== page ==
Wednesday, December 31, 2008

1962 to 2008

New Years Eve. This would be the obligatory last post of the year… the proverbial “reflection” post. This is the time to take stock of just where my place in the world is. In re-reading similar posts from 2007 and 2006, I am sure that wherever it is I am going, I am on the right track. This does not mean that all of my goals have been achieved, but that does not indicate failure, either. Indeed, many of my goals have been elevated. Once content with completing my Bachelor’s degree, I have now found myself in pursuit of a Master’s. Two years ago it wasn’t even a dream, last year only a possibility. It is now a reality.

I wrote last year and the year before that 2006 and 2007 were among the best years of my life. Now with only hours left in 2008, I can say this year tops even those. It has been quite the "lucky" streak… the kind of sustained good fortune that for more than 40 years always eluded me. But luck has little to do with fortune, another little revelation that continues to prove itself true over and over again. My perspective on life and the attention to it that ensued has been the key. Alas, it always was.

I always felt that if I were a “good” person, fortune would find me. I developed a sense of entitlement that drove me towards apathy. Perhaps I was a little too comfortable, never wanting for much. Maybe the “me decade,” a term that Tom Wolfe coined in 1976, had its influence whilst I was coming of age. Wherever it came from, the preoccupation with doing as little as possible while expecting riches to fall unto me had me chasing my tail for a very long time. It wasn’t until 2000, at the age of 37, that my perspective started to slowly change.

That October, all the money in the world couldn’t change my predicament. Waking up in a hospital five weeks later, I just couldn’t believe how it could happen to me. It went deeper than that. Although I could accept that bad things happen to good people, I just didn’t understand how good things kept happening to bad people. There were, after all, people such as myself that should be winning the lottery, getting the cushy job or any of many good breaks that were going to people far less deserving than me. What did I get? A three-month stay in the hospital with a much longer, frequently painful rehabilitation afterward.

But I was alive, and in time nearly fully rehabilitated. I wasn’t all that grateful early on, but as time inched forward, my perspective changed as well. Eventually, I became clear that there is more to life than money… that life’s most precious gifts come not from the material, but the intangible. Every moment is a gift and life is only occurring now – right now. It was a start.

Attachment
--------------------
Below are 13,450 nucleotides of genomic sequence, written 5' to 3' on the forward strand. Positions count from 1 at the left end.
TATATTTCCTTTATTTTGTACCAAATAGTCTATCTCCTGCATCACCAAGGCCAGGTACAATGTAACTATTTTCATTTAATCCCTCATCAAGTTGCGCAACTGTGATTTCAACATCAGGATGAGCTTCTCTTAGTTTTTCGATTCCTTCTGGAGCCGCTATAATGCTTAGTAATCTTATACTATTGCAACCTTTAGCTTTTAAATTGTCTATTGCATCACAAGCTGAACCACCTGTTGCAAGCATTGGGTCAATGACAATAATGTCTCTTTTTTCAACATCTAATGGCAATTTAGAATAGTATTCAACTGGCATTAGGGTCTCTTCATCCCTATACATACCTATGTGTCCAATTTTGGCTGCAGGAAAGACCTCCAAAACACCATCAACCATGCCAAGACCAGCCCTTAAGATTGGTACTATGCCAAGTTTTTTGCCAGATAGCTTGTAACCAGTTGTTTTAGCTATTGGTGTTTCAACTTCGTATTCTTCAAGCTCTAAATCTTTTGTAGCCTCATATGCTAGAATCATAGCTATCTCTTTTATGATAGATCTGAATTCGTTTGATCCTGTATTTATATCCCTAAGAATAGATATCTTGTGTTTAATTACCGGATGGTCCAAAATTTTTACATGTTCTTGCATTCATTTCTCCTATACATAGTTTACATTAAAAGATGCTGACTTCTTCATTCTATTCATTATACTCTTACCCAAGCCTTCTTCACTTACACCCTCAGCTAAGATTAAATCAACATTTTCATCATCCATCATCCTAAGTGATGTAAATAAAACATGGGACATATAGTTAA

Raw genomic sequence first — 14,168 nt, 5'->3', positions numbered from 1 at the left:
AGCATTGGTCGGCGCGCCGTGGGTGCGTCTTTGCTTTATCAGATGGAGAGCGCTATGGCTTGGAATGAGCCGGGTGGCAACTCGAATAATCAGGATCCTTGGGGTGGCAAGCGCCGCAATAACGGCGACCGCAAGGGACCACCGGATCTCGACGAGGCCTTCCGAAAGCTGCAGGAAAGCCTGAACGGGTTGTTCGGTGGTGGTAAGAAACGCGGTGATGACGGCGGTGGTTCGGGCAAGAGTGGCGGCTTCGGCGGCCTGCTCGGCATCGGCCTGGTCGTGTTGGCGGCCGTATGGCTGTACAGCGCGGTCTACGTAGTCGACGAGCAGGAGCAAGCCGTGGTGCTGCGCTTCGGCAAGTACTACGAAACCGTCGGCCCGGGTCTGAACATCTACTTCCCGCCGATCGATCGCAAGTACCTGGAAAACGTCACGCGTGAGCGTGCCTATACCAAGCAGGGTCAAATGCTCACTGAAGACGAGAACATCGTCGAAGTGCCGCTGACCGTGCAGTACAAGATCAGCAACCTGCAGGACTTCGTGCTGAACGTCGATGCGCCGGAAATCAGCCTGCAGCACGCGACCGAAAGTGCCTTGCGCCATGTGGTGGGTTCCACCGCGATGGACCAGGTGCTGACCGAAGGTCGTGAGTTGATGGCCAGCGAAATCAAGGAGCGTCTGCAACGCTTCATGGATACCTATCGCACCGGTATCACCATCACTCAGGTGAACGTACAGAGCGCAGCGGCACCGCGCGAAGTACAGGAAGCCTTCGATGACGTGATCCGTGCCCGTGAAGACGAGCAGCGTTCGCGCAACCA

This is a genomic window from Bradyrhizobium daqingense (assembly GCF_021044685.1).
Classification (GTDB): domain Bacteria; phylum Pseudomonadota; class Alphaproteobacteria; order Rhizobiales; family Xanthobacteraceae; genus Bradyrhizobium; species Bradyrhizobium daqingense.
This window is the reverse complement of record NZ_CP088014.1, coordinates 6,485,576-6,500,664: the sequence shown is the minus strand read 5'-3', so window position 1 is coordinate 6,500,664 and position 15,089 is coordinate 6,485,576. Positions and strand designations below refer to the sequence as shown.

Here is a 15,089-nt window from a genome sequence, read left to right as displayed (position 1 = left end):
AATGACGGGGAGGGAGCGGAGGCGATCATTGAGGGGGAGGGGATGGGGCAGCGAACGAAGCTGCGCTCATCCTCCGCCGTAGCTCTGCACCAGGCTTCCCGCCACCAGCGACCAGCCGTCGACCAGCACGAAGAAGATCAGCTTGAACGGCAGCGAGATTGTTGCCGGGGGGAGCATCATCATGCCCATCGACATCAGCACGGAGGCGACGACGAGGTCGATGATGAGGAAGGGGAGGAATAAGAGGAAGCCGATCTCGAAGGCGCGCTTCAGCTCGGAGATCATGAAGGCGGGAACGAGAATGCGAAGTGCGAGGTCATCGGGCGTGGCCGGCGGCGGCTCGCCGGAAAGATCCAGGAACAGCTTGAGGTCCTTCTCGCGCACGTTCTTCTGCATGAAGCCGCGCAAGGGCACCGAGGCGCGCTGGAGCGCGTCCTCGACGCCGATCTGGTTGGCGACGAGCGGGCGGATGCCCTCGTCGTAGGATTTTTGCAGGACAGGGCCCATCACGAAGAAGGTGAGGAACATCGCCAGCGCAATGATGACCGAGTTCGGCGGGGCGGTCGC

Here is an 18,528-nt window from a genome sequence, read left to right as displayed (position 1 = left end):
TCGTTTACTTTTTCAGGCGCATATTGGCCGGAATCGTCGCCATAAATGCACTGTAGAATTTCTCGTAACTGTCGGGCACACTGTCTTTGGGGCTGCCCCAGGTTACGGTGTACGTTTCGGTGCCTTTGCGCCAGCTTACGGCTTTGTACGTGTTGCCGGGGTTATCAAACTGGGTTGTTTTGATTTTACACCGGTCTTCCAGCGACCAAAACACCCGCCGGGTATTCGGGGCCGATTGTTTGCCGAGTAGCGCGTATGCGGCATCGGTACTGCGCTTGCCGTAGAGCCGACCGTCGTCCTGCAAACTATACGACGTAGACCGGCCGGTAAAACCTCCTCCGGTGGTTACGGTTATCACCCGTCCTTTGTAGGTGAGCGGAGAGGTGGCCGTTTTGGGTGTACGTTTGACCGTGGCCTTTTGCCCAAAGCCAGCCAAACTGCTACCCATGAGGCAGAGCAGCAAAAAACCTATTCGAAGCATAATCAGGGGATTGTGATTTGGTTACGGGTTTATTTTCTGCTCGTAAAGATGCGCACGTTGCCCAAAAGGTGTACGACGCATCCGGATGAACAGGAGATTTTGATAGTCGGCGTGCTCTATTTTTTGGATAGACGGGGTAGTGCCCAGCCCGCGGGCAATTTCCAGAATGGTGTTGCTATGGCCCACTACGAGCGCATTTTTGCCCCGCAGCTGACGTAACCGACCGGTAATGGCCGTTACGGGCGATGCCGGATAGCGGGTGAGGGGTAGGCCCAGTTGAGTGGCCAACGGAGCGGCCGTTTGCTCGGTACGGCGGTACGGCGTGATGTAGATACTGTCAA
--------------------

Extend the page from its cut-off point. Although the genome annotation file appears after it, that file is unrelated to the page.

Fast-forward to December 31, 2008 and my life is full. Sure, I enjoy a number of material things that make life more comfortable, but those things have nothing much to do with the inner peace I feel most of the time. I have many, many true friends who love me for me, not what I have. I have succeeded in endeavors that require long-term commitment and the rewards are mine. There is no amount of money that can buy the satisfaction that success brings. Work rarely feels like work anymore. Confidence and self-worth cannot be bought at any price.

This perspective on life, the way I look at things and, more importantly, how I react to them, is the difference. If I can keep that alive, then 2009 promises to be even better than 2008, no matter what happens. I wish I could package it, not so I could sell it and get rich, I would give it away – but so that everyone could have the kind of peace that makes life worth living… every day. So my place in the world is simple although the path is always unknown. What can I do to make this a better place? It starts with me. Happy New Year.

Tuesday, December 30, 2008

Time Out

Having absolutely nothing to do is not so bad. Strange, perhaps a little unsettling, but not bad. It has, however, taken some getting used to. I feel as though, on some level, I am wasting time. Isn’t there something that needs to be done? Sure, there are small chores that could be done, perhaps an odd or an end that should be done, but nothing – absolutely nothing will happen if I don’t do them. And as strange as it sounds, I am not bored.

I read somewhere once that we should take time to be bored – to actually practice it. Although I agree that there is some value in being comfortable with nothing to do, I disagree with the terminology. To me, being bored denotes discomfort; it is not the same thing as simply having nothing to do. Boredom is a state of mind, an uncomfortable one. I am gaining the ability to accept my circumstances no matter what they are, and in that acceptance I find comfort.